Monday, December 19, 2005

Struts and Hibernate in a Content Management System

I've recently decided that I would like to try my hand at building a Struts - driven Content Management System. I've almost completed the construction of a CMS written in PHP, and I'm dissatisfied with it. It took a long time to build, and it turns out to be less flexible than I had hoped.

So, now that I have some experience under my hat, and a bit of a better idea for what would work for a flexible and powerful content management system, I'm about to start over.

I've been wanting to dig into a Java based server environment for man, probably 5 years. I can't believe it's taken me this long. But it's time.

The goal is to build a CMS that's relatively simple in it's data model. I have a design drawn up with currently 9 tables. The records table contains the body of content. A collections table contains records which group the records. Both of those tables have related properties tables which allow any number of properties to be added to the records and collections. Another table allows tagging a set of categories for a record, and a sorting table helps to organize the collections of records.

To get started, I figured that I'd need, and want, to deploy a number of different technologies, API's, IDE's and related services. Among which are:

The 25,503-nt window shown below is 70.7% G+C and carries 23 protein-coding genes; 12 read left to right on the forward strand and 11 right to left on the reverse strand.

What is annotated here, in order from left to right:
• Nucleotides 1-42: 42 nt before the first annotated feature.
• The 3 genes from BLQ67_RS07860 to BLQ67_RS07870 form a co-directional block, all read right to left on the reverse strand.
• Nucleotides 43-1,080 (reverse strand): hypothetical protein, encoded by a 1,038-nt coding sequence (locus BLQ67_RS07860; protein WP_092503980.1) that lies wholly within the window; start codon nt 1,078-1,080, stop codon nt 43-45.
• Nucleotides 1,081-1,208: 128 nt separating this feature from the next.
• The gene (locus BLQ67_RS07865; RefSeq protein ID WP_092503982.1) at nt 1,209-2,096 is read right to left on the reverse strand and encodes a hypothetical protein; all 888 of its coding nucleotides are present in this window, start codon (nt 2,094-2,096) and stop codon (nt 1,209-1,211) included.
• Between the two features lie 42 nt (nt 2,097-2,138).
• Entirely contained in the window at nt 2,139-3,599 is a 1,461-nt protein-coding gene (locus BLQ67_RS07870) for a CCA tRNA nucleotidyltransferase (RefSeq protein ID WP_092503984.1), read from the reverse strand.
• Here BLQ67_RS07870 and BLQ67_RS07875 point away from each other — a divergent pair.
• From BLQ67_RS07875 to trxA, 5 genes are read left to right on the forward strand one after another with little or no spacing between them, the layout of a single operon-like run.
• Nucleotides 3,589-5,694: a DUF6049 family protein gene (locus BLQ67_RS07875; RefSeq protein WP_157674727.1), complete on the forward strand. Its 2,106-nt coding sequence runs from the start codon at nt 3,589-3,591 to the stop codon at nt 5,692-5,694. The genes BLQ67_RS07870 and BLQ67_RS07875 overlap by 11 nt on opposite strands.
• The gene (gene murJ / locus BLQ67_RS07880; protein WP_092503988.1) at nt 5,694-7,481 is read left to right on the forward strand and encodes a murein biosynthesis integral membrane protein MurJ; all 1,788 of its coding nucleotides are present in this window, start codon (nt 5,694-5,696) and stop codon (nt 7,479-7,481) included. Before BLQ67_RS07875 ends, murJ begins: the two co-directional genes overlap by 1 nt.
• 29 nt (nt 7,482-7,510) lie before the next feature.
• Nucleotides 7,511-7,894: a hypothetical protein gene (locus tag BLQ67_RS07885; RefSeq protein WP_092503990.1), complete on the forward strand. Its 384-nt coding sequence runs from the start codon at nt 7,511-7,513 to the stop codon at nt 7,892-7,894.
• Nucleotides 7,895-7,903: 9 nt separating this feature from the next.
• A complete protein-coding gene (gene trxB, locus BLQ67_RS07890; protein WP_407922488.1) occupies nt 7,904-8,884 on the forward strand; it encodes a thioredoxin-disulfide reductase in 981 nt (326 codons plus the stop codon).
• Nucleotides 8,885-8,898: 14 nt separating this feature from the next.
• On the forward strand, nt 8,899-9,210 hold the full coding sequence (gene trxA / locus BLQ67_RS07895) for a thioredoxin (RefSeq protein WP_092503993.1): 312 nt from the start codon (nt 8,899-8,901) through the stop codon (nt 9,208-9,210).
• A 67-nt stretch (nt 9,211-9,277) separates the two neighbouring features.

Java 5
Eclipse 3.1
Hibernate 3.1
jsvc (when I decide to do this all over again in a Unix environment)
and a templating engine to be decided.
I'd also like to use Lucene for searching

There will be more too, but this is a start.

I'm hoping that I can accomplish the following with this project.

  1. Create a solid, enterprise level, content management system
  2. Learn Struts
  3. Learn Hibernate
  4. Learn Eclipse
  5. To a lesser extent, become familiar with ANT
  6. Become more familiar with Transactions, triggers, and stored procedures.

So it's certainly a pedagogical practice, but I think it's going to be worth the effort. In the long run, I hope to turn it into something that can be sold to clients and repurposed efficiently. However, I have to admit, it's mostly just an educational endeavor. But I'm excited about it. I plan on keeping notes here as I begin to understand things.

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